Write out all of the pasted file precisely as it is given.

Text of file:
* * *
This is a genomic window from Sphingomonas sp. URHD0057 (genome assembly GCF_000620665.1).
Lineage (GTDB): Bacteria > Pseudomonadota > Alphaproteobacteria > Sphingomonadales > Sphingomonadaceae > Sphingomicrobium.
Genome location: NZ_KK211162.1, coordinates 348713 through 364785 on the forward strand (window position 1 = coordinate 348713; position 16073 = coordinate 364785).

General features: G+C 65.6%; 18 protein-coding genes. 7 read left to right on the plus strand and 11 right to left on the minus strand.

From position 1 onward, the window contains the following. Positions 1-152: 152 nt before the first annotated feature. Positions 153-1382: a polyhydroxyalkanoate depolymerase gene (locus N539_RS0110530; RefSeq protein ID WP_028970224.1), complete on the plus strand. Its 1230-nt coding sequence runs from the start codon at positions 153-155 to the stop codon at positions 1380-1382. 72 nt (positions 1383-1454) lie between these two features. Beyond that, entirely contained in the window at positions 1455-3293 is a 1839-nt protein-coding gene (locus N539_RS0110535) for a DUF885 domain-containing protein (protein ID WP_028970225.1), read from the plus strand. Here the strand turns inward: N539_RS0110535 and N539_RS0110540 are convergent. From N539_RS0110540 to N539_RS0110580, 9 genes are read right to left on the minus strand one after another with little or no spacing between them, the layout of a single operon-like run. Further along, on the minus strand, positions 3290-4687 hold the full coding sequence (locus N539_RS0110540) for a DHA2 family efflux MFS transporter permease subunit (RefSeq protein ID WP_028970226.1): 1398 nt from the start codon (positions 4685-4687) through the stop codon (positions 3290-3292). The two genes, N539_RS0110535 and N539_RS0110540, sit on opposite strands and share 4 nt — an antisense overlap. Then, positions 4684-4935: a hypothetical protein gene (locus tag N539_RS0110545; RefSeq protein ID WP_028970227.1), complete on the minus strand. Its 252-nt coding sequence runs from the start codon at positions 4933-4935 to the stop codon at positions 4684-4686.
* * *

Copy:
This is a genomic window from Sphingomonas sp. URHD0057 (genome assembly GCF_000620665.1).
Lineage (GTDB): Bacteria > Pseudomonadota > Alphaproteobacteria > Sphingomonadales > Sphingomonadaceae > Sphingomicrobium.
Genome location: NZ_KK211162.1, coordinates 348713 through 364785 on the forward strand (window position 1 = coordinate 348713; position 16073 = coordinate 364785).

General features: G+C 65.6%; 18 protein-coding genes. 7 read left to right on the plus strand and 11 right to left on the minus strand.

From position 1 onward, the window contains the following. Positions 1-152: 152 nt before the first annotated feature. Positions 153-1382: a polyhydroxyalkanoate depolymerase gene (locus N539_RS0110530; RefSeq protein ID WP_028970224.1), complete on the plus strand. Its 1230-nt coding sequence runs from the start codon at positions 153-155 to the stop codon at positions 1380-1382. 72 nt (positions 1383-1454) lie between these two features. Beyond that, entirely contained in the window at positions 1455-3293 is a 1839-nt protein-coding gene (locus N539_RS0110535) for a DUF885 domain-containing protein (protein ID WP_028970225.1), read from the plus strand. Here the strand turns inward: N539_RS0110535 and N539_RS0110540 are convergent. From N539_RS0110540 to N539_RS0110580, 9 genes are read right to left on the minus strand one after another with little or no spacing between them, the layout of a single operon-like run. Further along, on the minus strand, positions 3290-4687 hold the full coding sequence (locus N539_RS0110540) for a DHA2 family efflux MFS transporter permease subunit (RefSeq protein ID WP_028970226.1): 1398 nt from the start codon (positions 4685-4687) through the stop codon (positions 3290-3292). The two genes, N539_RS0110535 and N539_RS0110540, sit on opposite strands and share 4 nt — an antisense overlap. Then, positions 4684-4935: a hypothetical protein gene (locus tag N539_RS0110545; RefSeq protein ID WP_028970227.1), complete on the minus strand. Its 252-nt coding sequence runs from the start codon at positions 4933-4935 to the stop codon at positions 4684-4686.